Monday, April 6, 2009


About myself. I was born in 1868 in Perpignan where my father who hailed from the region of the Pyrenees and was of Franco-Spanish lineage was in practice as a notary and a partner in a prosperous law firm, not that I remember him at all clearly because he was killed in 1870 in the Franco-Prussian War. He was a reserve cavalry officer and had been re-called to the colours in France's hour of need. He died a hero's death my mother was told. She bore her loss stoically. She was Spanish or rather Catalan and an orphan at the time of her marriage to my father. They had met when he was on business in Barcelona where she was working as a governess in the house of his client. He had been smitten by her dark beauty and carried her off in a whirlwind romance to Perpignan. At the war's end when things were settled down it was revealed that my father had brought the law firm and of course his partner to near ruin through embezzlement of clients' monies to satisfy his gambling losses and the needs of a series of mistresses. When all this had become public knowledge my mother fled precipitately from Perpignan to escape the ensuing scandal and found refuge for us in the household of a distant cousin of hers (her only living relative I was told) in Vaulx-en-Velin a small town on the outskirts of Lyon. All my mother said to me later was that this change in our situation was necessitated by my father's death; only when I was approaching manhood did I hear the true story. This "cousin" of hers, Francisco Lopez Ferrero Saenz, was an old man who lived a very reclusive, frugal life in a modest villa in a secluded part of town with extensive but rather neglected grounds around which he would take his daily walk accompanied by a large dog which looked fierce but in reality was more like a household pet. Other than that he spent most of his time in his library which was extensive. About once a month however he would go into Lyon on business accompanied by Hutier, a big powerful old soldier, who was manservant, coachman, and general odd-job man. Once a month also a group of twelve men would come to the villa and proceed with Tio Francisco to a detached building in the grounds which resembled in some ways a chapel but without any outward religious symbols. Their conclave's lasted for several hours. On occasions an old man in the dress of an Orthodox Jew would pay him a visit and they would spend several hours in the library together. During this time the library was barred to me and the household staff and the door firmly locked. Despite having an air of shabby gentility Saenz was in truth an extremely wealthy man who had inherited a large share in a family fortune originally made in the silver mines of Bolivia....Soon after her arrival my mother assumed the role of chatelaine...The old man insisted that I call him Tio Francisco, literally Uncle Francisco but with a wider meaning in Spanish family usage... So I grew up in his household and I had a free run of the house and grounds (except the detached building mentioned) providing I did not get in his way. From the age of seven however he acted as my tutor and laid the foundations of my education. He was a strict schoolmaster and a disciplinarian and not above using physical means to correct my shortcomings so that under his regime I became a quick and diligent student. His lessons were supplemented by my reading in his library to which I also had free access except for certain cases which were kept locked. I read widely. At the age of twelve I was sent to the best Lycee in Lyon and remained there until I received my baccalaurate at age eighteen. From there I proceeded to the University of Paris, with Tio Francisco's consent and encouragement and in addition a generous allowance, to study law. Before I went he told me that he found me an admirable young man of great potential and promise and that he was going to make me his heir on the one condition that I add the name Saenz to my existing one. I gladly consented. It was also at this meeting that he told me of my father's criminal conduct and that he Tio Francisco as a man of honour had made good the losses to my father's creditors when he had learned of them from my mother.In Paris I started out a model student but soon a multitude of distractions began to exert their influence over me. I became more interested in Literature, Art and Music than the Code Napoleon and the Digests of Justinian and I was inordinately proud to see some of my attempts at writing published in the more ephemeral journals and through these I gained a limited entree into Parisian intellectual life. Being not unhandsome I also acquired a mistress, a pretty grisette (naturally) called Antonietta... Despite all this I still managed to do enough work to pass my first year examinations creditably. I went back to Vaulx for the summer vacations. A great change had come over Tio Francisco he was in the last stages of a wasting disease and he died three weeks after my homecoming...Under his will he had left me the villa and grounds and a goodly portion of his personal wealth. This was to be in trust for me until I reached the age of twenty-five but I would receive an enhanced allowance until then. So at the age of nineteen I became a wealthy man...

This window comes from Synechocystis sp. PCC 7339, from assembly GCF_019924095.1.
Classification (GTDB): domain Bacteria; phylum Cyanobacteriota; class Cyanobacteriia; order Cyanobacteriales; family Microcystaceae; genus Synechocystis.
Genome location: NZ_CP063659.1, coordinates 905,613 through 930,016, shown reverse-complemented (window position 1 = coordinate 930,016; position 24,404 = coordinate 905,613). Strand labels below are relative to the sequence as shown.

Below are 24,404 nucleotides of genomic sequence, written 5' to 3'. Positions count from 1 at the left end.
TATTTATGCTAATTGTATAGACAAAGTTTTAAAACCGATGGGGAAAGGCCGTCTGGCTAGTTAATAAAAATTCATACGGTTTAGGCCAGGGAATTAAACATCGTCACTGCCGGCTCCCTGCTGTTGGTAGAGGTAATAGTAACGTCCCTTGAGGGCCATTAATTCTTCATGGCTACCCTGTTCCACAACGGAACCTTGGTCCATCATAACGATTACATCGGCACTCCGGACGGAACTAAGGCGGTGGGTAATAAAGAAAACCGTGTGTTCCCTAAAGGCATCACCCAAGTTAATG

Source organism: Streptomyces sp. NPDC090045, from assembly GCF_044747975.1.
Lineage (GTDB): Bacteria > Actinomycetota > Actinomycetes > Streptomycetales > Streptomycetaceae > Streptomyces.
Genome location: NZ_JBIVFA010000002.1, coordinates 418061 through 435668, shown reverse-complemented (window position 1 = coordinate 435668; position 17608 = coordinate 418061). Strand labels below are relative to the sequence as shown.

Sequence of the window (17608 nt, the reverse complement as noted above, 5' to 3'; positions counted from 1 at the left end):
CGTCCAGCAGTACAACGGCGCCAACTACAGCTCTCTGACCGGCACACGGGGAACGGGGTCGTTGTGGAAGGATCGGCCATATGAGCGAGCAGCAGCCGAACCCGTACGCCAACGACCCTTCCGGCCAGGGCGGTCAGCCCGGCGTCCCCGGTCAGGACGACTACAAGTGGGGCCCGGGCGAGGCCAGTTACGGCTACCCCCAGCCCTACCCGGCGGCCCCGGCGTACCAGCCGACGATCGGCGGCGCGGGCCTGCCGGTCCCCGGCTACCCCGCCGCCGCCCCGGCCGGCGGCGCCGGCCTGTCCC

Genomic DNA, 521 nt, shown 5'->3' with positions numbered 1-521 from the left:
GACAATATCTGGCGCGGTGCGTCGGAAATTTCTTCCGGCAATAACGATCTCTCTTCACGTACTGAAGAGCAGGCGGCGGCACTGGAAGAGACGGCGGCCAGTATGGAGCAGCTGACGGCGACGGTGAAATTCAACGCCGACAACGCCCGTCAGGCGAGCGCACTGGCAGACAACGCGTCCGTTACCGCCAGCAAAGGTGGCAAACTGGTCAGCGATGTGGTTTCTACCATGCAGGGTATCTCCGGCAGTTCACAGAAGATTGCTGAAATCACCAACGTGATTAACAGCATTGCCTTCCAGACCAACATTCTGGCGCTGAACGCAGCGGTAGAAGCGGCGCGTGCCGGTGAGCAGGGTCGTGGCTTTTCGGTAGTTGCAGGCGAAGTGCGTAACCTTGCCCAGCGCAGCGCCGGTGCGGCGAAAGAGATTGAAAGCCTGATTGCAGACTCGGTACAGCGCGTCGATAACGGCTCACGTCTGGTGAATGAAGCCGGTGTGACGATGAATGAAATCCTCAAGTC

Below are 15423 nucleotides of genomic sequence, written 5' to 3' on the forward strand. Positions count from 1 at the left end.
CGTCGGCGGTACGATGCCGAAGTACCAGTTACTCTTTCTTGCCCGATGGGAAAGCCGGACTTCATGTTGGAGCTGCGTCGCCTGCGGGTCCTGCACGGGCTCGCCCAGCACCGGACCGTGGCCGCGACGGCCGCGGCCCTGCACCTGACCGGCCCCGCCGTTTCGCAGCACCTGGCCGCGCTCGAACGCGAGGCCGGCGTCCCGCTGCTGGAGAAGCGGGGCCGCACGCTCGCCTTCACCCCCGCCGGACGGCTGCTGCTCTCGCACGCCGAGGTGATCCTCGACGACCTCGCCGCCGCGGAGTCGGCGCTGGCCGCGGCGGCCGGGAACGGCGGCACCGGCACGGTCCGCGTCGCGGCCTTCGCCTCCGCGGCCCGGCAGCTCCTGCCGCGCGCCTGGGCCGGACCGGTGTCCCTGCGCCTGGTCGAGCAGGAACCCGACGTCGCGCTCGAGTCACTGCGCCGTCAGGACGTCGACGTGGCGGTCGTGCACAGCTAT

No comments:

Post a Comment